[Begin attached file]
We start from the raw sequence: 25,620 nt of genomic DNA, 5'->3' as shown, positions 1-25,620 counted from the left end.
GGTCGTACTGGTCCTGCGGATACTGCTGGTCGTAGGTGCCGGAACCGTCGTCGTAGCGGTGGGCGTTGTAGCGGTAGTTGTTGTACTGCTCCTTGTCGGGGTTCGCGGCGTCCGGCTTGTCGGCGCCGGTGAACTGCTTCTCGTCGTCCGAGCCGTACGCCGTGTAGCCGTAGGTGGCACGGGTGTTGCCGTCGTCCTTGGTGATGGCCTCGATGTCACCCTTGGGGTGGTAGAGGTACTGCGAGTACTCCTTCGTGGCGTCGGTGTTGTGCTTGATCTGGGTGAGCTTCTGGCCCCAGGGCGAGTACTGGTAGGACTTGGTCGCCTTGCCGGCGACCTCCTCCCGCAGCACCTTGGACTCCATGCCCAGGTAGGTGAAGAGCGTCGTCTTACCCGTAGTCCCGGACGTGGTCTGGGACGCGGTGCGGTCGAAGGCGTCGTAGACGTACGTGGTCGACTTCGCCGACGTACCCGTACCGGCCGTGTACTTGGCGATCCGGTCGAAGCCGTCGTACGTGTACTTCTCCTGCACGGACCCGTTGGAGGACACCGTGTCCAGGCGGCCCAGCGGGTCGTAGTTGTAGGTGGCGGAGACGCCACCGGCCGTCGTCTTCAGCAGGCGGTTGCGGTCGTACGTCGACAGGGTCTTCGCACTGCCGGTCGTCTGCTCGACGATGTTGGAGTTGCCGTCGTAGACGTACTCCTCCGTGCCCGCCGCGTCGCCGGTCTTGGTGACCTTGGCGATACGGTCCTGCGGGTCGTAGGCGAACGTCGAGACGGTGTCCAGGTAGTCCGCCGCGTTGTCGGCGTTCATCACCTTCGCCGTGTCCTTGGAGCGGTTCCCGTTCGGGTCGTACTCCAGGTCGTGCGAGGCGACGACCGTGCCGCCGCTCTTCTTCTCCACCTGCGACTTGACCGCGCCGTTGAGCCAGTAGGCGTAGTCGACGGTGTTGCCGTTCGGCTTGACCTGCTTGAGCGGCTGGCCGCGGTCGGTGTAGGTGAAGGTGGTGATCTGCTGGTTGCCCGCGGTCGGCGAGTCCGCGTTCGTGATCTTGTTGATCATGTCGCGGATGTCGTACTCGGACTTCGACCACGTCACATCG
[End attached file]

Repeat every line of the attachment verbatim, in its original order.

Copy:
We start from the raw sequence: 25,620 nt of genomic DNA, 5'->3' as shown, positions 1-25,620 counted from the left end.
GGTCGTACTGGTCCTGCGGATACTGCTGGTCGTAGGTGCCGGAACCGTCGTCGTAGCGGTGGGCGTTGTAGCGGTAGTTGTTGTACTGCTCCTTGTCGGGGTTCGCGGCGTCCGGCTTGTCGGCGCCGGTGAACTGCTTCTCGTCGTCCGAGCCGTACGCCGTGTAGCCGTAGGTGGCACGGGTGTTGCCGTCGTCCTTGGTGATGGCCTCGATGTCACCCTTGGGGTGGTAGAGGTACTGCGAGTACTCCTTCGTGGCGTCGGTGTTGTGCTTGATCTGGGTGAGCTTCTGGCCCCAGGGCGAGTACTGGTAGGACTTGGTCGCCTTGCCGGCGACCTCCTCCCGCAGCACCTTGGACTCCATGCCCAGGTAGGTGAAGAGCGTCGTCTTACCCGTAGTCCCGGACGTGGTCTGGGACGCGGTGCGGTCGAAGGCGTCGTAGACGTACGTGGTCGACTTCGCCGACGTACCCGTACCGGCCGTGTACTTGGCGATCCGGTCGAAGCCGTCGTACGTGTACTTCTCCTGCACGGACCCGTTGGAGGACACCGTGTCCAGGCGGCCCAGCGGGTCGTAGTTGTAGGTGGCGGAGACGCCACCGGCCGTCGTCTTCAGCAGGCGGTTGCGGTCGTACGTCGACAGGGTCTTCGCACTGCCGGTCGTCTGCTCGACGATGTTGGAGTTGCCGTCGTAGACGTACTCCTCCGTGCCCGCCGCGTCGCCGGTCTTGGTGACCTTGGCGATACGGTCCTGCGGGTCGTAGGCGAACGTCGAGACGGTGTCCAGGTAGTCCGCCGCGTTGTCGGCGTTCATCACCTTCGCCGTGTCCTTGGAGCGGTTCCCGTTCGGGTCGTACTCCAGGTCGTGCGAGGCGACGACCGTGCCGCCGCTCTTCTTCTCCACCTGCGACTTGACCGCGCCGTTGAGCCAGTAGGCGTAGTCGACGGTGTTGCCGTTCGGCTTGACCTGCTTGAGCGGCTGGCCGCGGTCGGTGTAGGTGAAGGTGGTGATCTGCTGGTTGCCCGCGGTCGGCGAGTCCGCGTTCGTGATCTTGTTGATCATGTCGCGGATGTCGTACTCGGACTTCGACCACGTCACATCG